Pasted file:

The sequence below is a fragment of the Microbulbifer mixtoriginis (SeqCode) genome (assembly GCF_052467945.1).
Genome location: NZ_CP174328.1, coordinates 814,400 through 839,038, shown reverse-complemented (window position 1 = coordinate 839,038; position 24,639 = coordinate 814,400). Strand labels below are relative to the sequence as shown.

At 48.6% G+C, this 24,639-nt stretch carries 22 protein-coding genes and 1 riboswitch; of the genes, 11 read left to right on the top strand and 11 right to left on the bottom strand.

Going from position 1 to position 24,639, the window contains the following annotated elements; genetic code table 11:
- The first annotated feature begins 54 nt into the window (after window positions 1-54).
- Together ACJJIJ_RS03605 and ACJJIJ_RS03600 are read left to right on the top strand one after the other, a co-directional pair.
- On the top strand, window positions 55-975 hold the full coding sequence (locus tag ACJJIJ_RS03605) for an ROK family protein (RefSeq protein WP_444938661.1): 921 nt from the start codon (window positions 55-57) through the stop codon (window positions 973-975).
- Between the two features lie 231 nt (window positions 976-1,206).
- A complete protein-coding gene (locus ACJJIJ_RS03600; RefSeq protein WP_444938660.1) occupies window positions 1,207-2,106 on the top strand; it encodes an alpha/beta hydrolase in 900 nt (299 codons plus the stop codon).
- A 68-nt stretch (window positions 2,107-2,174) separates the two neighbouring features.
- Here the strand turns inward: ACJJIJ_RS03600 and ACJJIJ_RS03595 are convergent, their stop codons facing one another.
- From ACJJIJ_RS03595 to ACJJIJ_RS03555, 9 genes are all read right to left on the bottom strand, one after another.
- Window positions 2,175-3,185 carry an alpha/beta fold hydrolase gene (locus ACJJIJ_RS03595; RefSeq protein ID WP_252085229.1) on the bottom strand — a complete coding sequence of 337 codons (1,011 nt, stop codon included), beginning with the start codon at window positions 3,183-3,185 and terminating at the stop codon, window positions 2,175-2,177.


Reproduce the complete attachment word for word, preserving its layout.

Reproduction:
The sequence below is a fragment of the Microbulbifer mixtoriginis (SeqCode) genome (assembly GCF_052467945.1).
Genome location: NZ_CP174328.1, coordinates 814,400 through 839,038, shown reverse-complemented (window position 1 = coordinate 839,038; position 24,639 = coordinate 814,400). Strand labels below are relative to the sequence as shown.

At 48.6% G+C, this 24,639-nt stretch carries 22 protein-coding genes and 1 riboswitch; of the genes, 11 read left to right on the top strand and 11 right to left on the bottom strand.

Going from position 1 to position 24,639, the window contains the following annotated elements; genetic code table 11:
- The first annotated feature begins 54 nt into the window (after window positions 1-54).
- Together ACJJIJ_RS03605 and ACJJIJ_RS03600 are read left to right on the top strand one after the other, a co-directional pair.
- On the top strand, window positions 55-975 hold the full coding sequence (locus tag ACJJIJ_RS03605) for an ROK family protein (RefSeq protein WP_444938661.1): 921 nt from the start codon (window positions 55-57) through the stop codon (window positions 973-975).
- Between the two features lie 231 nt (window positions 976-1,206).
- A complete protein-coding gene (locus ACJJIJ_RS03600; RefSeq protein WP_444938660.1) occupies window positions 1,207-2,106 on the top strand; it encodes an alpha/beta hydrolase in 900 nt (299 codons plus the stop codon).
- A 68-nt stretch (window positions 2,107-2,174) separates the two neighbouring features.
- Here the strand turns inward: ACJJIJ_RS03600 and ACJJIJ_RS03595 are convergent, their stop codons facing one another.
- From ACJJIJ_RS03595 to ACJJIJ_RS03555, 9 genes are all read right to left on the bottom strand, one after another.
- Window positions 2,175-3,185 carry an alpha/beta fold hydrolase gene (locus ACJJIJ_RS03595; RefSeq protein ID WP_252085229.1) on the bottom strand — a complete coding sequence of 337 codons (1,011 nt, stop codon included), beginning with the start codon at window positions 3,183-3,185 and terminating at the stop codon, window positions 2,175-2,177.